In Birzeit, a small university city near Ramallah in the central West Bank, the privately financed Palestinian Museum opens on Wednesday (18.05.2016), after nearly 20 years of planning and an investment of $24 million (21 million euros).
However, there will not be that much to see yet: The inaugural exhibition is set to be held in the fall. It was suspended after the museum's director left over a dispute with the board of the museum. A new curator is taking over this week.
The museum aims to create a symbolic connection with all Palestinians who live geographically and politically isolated from each other, in the Gaza Strip and the West Bank, but also abroad, in exile. As it is very difficult for many Palestinians from Gaza or abroad to obtain the permission to enter the Israeli-occupied West Bank, there will be partner museums in Lebanon, Jordan, Gaza and in South America, where a large community of Palestinians is based.
The first "satellite" exhibition of the museum is set to open on May 25 in Beirut, Lebanon. It will explore the political history of Palestinian embroidery.
Omar al-Qattan is the museum's chairman. Born from Palestinian parents in Beirut, he studied in the UK. He is a film director, producer and artist.
Deutsche Welle: It took a very long time to establish the museum. Why is the museum finally opening its doors now?
Omar al-Qattan: I am very excited: We started talking about this project 19 years ago. There were interruptions - there was the Second Intifada, and then an interruption of about six or seven years. I am very proud that we finally made it. It is a unique example of a Palestinian collective effort, financed by Palestinians, and done by Palestinians. And it is fantastic, especially at a time where there are so many divisions and cynicism.
What does the museum aim to achieve?
This is a museum dedicated to the history, culture and society of Palestine and the Palestinians. We would like to create a program and educational projects that are relevant to that history and to that culture, more specifically to the Modern Age, from the 18th centuries onwards, but not exclusively.
It is a bit unusual to inaugurate a building of a museum without an exhibition. What will be actually shown at the museum?
It is a cumulative process. We will start off with an art collection. The process by which we will acquire art will be research-driven. So the research team will decide on the themes, and we will try to interpret those themes for the public into exhibitions.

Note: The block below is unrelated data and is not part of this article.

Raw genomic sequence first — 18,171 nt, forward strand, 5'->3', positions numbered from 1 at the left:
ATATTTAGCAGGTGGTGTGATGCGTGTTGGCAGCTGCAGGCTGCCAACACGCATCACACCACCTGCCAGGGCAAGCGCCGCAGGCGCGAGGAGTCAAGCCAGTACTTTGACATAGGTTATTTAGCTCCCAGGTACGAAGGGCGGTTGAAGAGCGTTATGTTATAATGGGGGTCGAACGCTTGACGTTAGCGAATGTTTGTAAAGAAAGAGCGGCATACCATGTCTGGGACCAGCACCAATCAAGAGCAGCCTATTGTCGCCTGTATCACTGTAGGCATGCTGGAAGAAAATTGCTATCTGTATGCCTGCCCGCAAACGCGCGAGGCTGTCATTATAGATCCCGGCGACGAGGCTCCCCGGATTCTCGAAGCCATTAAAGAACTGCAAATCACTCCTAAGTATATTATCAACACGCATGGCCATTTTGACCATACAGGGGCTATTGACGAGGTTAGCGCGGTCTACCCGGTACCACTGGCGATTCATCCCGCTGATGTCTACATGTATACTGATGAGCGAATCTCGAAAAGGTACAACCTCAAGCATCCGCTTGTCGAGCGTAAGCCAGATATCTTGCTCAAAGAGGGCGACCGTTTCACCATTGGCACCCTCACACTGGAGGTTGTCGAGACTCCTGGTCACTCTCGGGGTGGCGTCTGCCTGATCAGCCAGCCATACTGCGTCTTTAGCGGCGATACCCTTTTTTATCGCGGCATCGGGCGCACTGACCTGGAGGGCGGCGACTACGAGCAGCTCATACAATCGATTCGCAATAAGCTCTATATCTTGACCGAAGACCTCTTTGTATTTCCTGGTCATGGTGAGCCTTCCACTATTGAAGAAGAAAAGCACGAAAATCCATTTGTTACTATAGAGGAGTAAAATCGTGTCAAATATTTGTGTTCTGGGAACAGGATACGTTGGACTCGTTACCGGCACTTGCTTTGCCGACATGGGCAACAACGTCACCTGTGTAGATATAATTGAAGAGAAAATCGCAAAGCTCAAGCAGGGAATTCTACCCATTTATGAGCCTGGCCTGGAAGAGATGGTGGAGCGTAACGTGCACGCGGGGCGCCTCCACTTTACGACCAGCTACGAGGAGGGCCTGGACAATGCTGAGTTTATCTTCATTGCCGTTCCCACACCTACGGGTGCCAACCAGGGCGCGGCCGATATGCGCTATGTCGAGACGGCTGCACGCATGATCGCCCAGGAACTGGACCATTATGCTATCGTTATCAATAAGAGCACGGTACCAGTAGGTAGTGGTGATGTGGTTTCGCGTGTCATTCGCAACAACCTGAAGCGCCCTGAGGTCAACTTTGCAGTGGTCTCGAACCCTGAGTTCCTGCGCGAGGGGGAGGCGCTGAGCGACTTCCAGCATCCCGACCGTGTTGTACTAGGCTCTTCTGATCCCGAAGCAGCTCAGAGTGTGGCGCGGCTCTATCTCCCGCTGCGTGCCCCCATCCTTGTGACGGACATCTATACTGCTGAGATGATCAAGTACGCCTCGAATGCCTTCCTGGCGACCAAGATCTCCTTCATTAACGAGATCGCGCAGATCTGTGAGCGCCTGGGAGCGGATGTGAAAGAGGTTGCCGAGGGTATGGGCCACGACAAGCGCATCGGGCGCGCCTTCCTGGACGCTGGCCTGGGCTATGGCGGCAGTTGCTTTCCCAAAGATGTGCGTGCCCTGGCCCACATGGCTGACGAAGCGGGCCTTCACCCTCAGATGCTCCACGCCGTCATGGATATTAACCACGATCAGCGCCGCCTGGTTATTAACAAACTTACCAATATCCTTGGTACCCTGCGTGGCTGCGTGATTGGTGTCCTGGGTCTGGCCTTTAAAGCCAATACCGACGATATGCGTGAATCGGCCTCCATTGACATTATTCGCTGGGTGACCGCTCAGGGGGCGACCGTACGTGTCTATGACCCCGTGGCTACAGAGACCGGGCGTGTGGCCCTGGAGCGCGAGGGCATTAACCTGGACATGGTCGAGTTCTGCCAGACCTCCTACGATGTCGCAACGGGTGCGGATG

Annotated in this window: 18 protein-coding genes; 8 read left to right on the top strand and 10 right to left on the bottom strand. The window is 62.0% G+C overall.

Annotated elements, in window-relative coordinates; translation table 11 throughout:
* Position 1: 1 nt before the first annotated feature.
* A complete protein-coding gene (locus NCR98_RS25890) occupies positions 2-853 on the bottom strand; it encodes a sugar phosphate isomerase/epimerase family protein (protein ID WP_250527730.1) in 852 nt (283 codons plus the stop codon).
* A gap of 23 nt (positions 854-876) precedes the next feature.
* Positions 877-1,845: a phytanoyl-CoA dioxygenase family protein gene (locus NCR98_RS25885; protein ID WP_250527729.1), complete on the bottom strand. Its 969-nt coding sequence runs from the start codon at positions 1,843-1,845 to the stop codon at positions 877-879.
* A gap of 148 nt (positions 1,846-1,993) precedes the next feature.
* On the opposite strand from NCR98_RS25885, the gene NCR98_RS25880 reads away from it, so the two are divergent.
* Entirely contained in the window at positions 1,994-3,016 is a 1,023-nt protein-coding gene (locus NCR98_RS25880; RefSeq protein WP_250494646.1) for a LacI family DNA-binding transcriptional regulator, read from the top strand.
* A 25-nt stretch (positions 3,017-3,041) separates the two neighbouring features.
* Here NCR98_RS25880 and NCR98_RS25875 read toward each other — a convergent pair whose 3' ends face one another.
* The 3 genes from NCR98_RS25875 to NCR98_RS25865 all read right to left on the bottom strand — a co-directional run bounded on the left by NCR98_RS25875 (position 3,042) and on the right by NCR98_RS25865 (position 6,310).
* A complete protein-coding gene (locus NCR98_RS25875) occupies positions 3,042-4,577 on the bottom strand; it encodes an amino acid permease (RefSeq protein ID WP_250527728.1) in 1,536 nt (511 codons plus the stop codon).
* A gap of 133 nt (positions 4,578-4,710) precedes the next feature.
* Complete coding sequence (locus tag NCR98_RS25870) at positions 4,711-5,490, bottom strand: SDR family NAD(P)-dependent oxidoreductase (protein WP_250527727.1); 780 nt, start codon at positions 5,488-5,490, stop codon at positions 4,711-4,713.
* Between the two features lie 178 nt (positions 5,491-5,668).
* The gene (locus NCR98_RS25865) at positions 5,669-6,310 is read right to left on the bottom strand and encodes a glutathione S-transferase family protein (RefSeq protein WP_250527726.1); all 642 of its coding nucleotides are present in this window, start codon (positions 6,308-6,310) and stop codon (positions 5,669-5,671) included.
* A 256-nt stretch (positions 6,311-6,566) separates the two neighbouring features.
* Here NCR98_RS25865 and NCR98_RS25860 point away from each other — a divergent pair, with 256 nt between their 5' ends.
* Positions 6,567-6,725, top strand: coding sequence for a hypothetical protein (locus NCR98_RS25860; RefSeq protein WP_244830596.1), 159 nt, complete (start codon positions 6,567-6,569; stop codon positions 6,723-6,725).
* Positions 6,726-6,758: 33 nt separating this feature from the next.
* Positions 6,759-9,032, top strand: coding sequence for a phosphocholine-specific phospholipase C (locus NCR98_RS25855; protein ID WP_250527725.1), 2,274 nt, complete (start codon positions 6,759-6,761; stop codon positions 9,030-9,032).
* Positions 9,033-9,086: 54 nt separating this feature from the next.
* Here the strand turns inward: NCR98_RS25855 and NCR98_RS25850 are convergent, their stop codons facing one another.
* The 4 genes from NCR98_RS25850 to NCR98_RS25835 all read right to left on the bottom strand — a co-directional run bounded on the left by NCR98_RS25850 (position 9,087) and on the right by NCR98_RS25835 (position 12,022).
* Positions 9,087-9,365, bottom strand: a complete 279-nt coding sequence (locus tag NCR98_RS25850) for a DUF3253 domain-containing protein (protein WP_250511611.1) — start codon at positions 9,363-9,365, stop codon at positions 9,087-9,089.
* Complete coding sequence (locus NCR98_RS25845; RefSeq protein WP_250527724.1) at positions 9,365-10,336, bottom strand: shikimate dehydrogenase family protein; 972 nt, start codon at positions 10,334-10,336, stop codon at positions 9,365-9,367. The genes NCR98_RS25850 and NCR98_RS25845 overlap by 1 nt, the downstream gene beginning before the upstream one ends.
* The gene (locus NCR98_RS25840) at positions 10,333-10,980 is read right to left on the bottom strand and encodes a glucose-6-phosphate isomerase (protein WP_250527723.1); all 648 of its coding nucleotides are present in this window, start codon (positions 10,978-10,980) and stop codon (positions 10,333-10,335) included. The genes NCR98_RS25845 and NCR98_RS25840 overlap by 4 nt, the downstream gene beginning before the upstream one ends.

Through these research projects, we will identify the art, objects, films, photos that we think would be good to have in the collection, and during this gradual process, we will purchase them, or borrow them for the museum. So what you will see are different exhibitions, online projects. These exhibitions will be shown here and in the satellite locations as well.
One of the main challenges of the museum will be to have Palestinians visit the museum in Birzeit. Those living in Gaza or in other Arab countries might not be able to come the Occupied West Bank because of Israeli travel restrictions...
This is another very important aspect of this museum. It is a transnational museum. The building in Birzeit will be part of a network of partnerships and branches in the future. This is how we can reach Palestinians outside of Palestine, but also those in the country, in Gaza for example, or maybe those in Haifa or Jaffa who can't reach the West Bank for whatever reason.
We describe Birzeit as the mothership, with satellites wherever we have partnerships. A week after we open in Birzeit, an exhibition will also open in a cultural center in Beirut, on the political history of Palestinian embroidery. So this is really the beginning of the road.
There are many smaller museums and exhibition centers throughout the Westbank, and there is an archeological museum in Gaza. What role do you think this museum will play?
It won't be a "national" museum per se - we are just part of the collective effort. We are the most recent, the biggest, and I'd say we are lucky to probably have the best infrastructure. I think our main distinction is that we can enjoy a degree of editorial and intellectual independence that most museums cannot, because they don't have financial independence or they are supported by a political faction or the Palestinian Authority for example. Inside Israel, some Palestinian museums depend on money from the Israeli ministry of culture.
So we have the privilege to enjoy editorial independence because we are funded by a privately run organization [Eds: the organization is called in Arabic Taawon, which means "cooperation"]. So that might give us an edge that other institutions might not have.
Our ambition to go beyond the country and its limits, with the transnational flag - that is an unusual approach. We also have the space to store objects and works of art in a museum environment; that is vital. We have very nice, German-built, storage facilities that don't exist anywhere else on that level of sophistication.
So when will we see the first exhibition?
The new director [Eds.: Mahmoud Hawari] started to work this week and he will be tasked with developing a new three-year program. There are lot of ideas to discuss, ranging from contemporary art to archeology. The country has such a very rich and diverse history - and not just in the last 100 years. I think we are just at the beginning and we have more than enough to explore in the next few years.